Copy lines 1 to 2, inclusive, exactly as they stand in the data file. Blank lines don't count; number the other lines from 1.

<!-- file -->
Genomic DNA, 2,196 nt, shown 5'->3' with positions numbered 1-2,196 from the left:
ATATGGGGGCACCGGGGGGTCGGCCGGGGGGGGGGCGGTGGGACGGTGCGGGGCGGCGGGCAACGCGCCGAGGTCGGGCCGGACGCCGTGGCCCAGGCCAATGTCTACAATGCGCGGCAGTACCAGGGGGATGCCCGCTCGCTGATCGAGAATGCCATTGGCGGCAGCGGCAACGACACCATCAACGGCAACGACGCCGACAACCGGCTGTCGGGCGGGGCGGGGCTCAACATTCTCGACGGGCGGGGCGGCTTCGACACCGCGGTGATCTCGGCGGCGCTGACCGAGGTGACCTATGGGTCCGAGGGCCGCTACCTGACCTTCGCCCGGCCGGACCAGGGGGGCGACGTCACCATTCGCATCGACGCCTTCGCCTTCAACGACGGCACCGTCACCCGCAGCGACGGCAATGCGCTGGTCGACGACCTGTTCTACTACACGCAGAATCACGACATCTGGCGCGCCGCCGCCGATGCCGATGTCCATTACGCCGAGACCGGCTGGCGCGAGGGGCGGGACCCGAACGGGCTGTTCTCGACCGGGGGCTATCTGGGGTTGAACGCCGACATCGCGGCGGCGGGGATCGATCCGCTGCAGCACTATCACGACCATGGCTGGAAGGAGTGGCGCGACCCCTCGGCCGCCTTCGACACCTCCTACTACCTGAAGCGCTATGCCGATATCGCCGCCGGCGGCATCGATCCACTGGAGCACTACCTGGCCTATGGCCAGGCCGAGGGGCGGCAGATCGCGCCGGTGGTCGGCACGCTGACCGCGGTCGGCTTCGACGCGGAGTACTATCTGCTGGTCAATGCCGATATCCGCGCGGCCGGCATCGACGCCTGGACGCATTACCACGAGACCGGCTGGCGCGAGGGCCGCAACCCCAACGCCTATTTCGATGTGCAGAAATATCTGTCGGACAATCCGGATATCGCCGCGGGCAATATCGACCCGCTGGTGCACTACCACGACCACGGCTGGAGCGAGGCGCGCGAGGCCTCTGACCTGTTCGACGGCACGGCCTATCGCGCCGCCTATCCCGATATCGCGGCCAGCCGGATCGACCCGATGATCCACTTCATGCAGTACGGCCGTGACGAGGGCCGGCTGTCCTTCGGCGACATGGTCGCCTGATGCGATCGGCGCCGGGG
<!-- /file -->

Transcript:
Genomic DNA, 2,196 nt, shown 5'->3' with positions numbered 1-2,196 from the left:
ATATGGGGGCACCGGGGGGTCGGCCGGGGGGGGGGCGGTGGGACGGTGCGGGGCGGCGGGCAACGCGCCGAGGTCGGGCCGGACGCCGTGGCCCAGGCCAATGTCTACAATGCGCGGCAGTACCAGGGGGATGCCCGCTCGCTGATCGAGAATGCCATTGGCGGCAGCGGCAACGACACCATCAACGGCAACGACGCCGACAACCGGCTGTCGGGCGGGGCGGGGCTCAACATTCTCGACGGGCGGGGCGGCTTCGACACCGCGGTGATCTCGGCGGCGCTGACCGAGGTGACCTATGGGTCCGAGGGCCGCTACCTGACCTTCGCCCGGCCGGACCAGGGGGGCGACGTCACCATTCGCATCGACGCCTTCGCCTTCAACGACGGCACCGTCACCCGCAGCGACGGCAATGCGCTGGTCGACGACCTGTTCTACTACACGCAGAATCACGACATCTGGCGCGCCGCCGCCGATGCCGATGTCCATTACGCCGAGACCGGCTGGCGCGAGGGGCGGGACCCGAACGGGCTGTTCTCGACCGGGGGCTATCTGGGGTTGAACGCCGACATCGCGGCGGCGGGGATCGATCCGCTGCAGCACTATCACGACCATGGCTGGAAGGAGTGGCGCGACCCCTCGGCCGCCTTCGACACCTCCTACTACCTGAAGCGCTATGCCGATATCGCCGCCGGCGGCATCGATCCACTGGAGCACTACCTGGCCTATGGCCAGGCCGAGGGGCGGCAGATCGCGCCGGTGGTCGGCACGCTGACCGCGGTCGGCTTCGACGCGGAGTACTATCTGCTGGTCAATGCCGATATCCGCGCGGCCGGCATCGACGCCTGGACGCATTACCACGAGACCGGCTGGCGCGAGGGCCGCAACCCCAACGCCTATTTCGATGTGCAGAAATATCTGTCGGACAATCCGGATATCGCCGCGGGCAATATCGACCCGCTGGTGCACTACCACGACCACGGCTGGAGCGAGGCGCGCGAGGCCTCTGACCTGTTCGACGGCACGGCCTATCGCGCCGCCTATCCCGATATCGCGGCCAGCCGGATCGACCCGATGATCCACTTCATGCAGTACGGCCGTGACGAGGGCCGGCTGTCCTTCGGCGACATGGTCGCCTGATGCGATCGGCGCCGGGG